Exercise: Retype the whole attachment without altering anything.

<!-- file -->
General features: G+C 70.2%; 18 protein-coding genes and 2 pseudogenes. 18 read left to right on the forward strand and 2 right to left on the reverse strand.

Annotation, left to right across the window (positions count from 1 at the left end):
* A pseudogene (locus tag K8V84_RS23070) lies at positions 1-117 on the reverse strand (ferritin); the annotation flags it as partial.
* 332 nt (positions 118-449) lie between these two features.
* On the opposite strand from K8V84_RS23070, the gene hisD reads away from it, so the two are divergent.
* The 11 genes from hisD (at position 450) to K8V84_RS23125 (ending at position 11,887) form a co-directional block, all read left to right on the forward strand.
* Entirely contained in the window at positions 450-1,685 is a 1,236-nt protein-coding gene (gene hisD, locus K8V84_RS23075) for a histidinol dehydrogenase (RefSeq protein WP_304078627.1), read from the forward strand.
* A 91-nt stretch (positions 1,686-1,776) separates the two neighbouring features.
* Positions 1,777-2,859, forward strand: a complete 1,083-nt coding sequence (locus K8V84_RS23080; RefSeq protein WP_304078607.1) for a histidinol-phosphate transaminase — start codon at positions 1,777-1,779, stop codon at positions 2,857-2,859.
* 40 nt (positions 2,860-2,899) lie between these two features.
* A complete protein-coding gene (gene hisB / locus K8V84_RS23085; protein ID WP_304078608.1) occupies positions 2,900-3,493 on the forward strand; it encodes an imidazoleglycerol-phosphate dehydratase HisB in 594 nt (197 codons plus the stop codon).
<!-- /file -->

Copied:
General features: G+C 70.2%; 18 protein-coding genes and 2 pseudogenes. 18 read left to right on the forward strand and 2 right to left on the reverse strand.

Annotation, left to right across the window (positions count from 1 at the left end):
* A pseudogene (locus tag K8V84_RS23070) lies at positions 1-117 on the reverse strand (ferritin); the annotation flags it as partial.
* 332 nt (positions 118-449) lie between these two features.
* On the opposite strand from K8V84_RS23070, the gene hisD reads away from it, so the two are divergent.
* The 11 genes from hisD (at position 450) to K8V84_RS23125 (ending at position 11,887) form a co-directional block, all read left to right on the forward strand.
* Entirely contained in the window at positions 450-1,685 is a 1,236-nt protein-coding gene (gene hisD, locus K8V84_RS23075) for a histidinol dehydrogenase (RefSeq protein WP_304078627.1), read from the forward strand.
* A 91-nt stretch (positions 1,686-1,776) separates the two neighbouring features.
* Positions 1,777-2,859, forward strand: a complete 1,083-nt coding sequence (locus K8V84_RS23080; RefSeq protein WP_304078607.1) for a histidinol-phosphate transaminase — start codon at positions 1,777-1,779, stop codon at positions 2,857-2,859.
* 40 nt (positions 2,860-2,899) lie between these two features.
* A complete protein-coding gene (gene hisB / locus K8V84_RS23085; protein ID WP_304078608.1) occupies positions 2,900-3,493 on the forward strand; it encodes an imidazoleglycerol-phosphate dehydratase HisB in 594 nt (197 codons plus the stop codon).